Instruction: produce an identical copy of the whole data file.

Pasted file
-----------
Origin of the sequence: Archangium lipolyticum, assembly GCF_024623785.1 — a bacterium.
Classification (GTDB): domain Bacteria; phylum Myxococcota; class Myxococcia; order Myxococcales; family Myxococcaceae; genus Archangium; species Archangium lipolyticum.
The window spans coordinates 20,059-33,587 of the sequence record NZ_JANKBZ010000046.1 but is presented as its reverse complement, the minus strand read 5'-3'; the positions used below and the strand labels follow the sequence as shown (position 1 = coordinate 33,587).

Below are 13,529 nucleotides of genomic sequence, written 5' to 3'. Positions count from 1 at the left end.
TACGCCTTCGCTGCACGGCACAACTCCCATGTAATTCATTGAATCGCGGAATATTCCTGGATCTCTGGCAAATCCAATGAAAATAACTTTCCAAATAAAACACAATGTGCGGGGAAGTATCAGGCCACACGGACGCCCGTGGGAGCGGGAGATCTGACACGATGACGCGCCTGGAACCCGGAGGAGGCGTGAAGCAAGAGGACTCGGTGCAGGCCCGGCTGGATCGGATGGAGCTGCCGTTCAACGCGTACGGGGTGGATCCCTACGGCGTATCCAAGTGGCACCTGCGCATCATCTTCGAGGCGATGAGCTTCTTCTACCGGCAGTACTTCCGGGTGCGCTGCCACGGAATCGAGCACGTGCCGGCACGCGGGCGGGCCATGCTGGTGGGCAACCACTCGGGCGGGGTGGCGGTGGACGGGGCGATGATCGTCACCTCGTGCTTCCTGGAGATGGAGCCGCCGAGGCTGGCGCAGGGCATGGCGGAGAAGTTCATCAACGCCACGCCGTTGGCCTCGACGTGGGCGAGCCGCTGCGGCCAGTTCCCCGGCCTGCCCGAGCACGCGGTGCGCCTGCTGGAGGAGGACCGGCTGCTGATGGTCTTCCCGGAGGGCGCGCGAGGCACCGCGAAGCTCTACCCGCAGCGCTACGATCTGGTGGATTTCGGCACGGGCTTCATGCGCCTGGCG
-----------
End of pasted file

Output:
Origin of the sequence: Archangium lipolyticum, assembly GCF_024623785.1 — a bacterium.
Classification (GTDB): domain Bacteria; phylum Myxococcota; class Myxococcia; order Myxococcales; family Myxococcaceae; genus Archangium; species Archangium lipolyticum.
The window spans coordinates 20,059-33,587 of the sequence record NZ_JANKBZ010000046.1 but is presented as its reverse complement, the minus strand read 5'-3'; the positions used below and the strand labels follow the sequence as shown (position 1 = coordinate 33,587).

Below are 13,529 nucleotides of genomic sequence, written 5' to 3'. Positions count from 1 at the left end.
TACGCCTTCGCTGCACGGCACAACTCCCATGTAATTCATTGAATCGCGGAATATTCCTGGATCTCTGGCAAATCCAATGAAAATAACTTTCCAAATAAAACACAATGTGCGGGGAAGTATCAGGCCACACGGACGCCCGTGGGAGCGGGAGATCTGACACGATGACGCGCCTGGAACCCGGAGGAGGCGTGAAGCAAGAGGACTCGGTGCAGGCCCGGCTGGATCGGATGGAGCTGCCGTTCAACGCGTACGGGGTGGATCCCTACGGCGTATCCAAGTGGCACCTGCGCATCATCTTCGAGGCGATGAGCTTCTTCTACCGGCAGTACTTCCGGGTGCGCTGCCACGGAATCGAGCACGTGCCGGCACGCGGGCGGGCCATGCTGGTGGGCAACCACTCGGGCGGGGTGGCGGTGGACGGGGCGATGATCGTCACCTCGTGCTTCCTGGAGATGGAGCCGCCGAGGCTGGCGCAGGGCATGGCGGAGAAGTTCATCAACGCCACGCCGTTGGCCTCGACGTGGGCGAGCCGCTGCGGCCAGTTCCCCGGCCTGCCCGAGCACGCGGTGCGCCTGCTGGAGGAGGACCGGCTGCTGATGGTCTTCCCGGAGGGCGCGCGAGGCACCGCGAAGCTCTACCCGCAGCGCTACGATCTGGTGGATTTCGGCACGGGCTTCATGCGCCTGGCG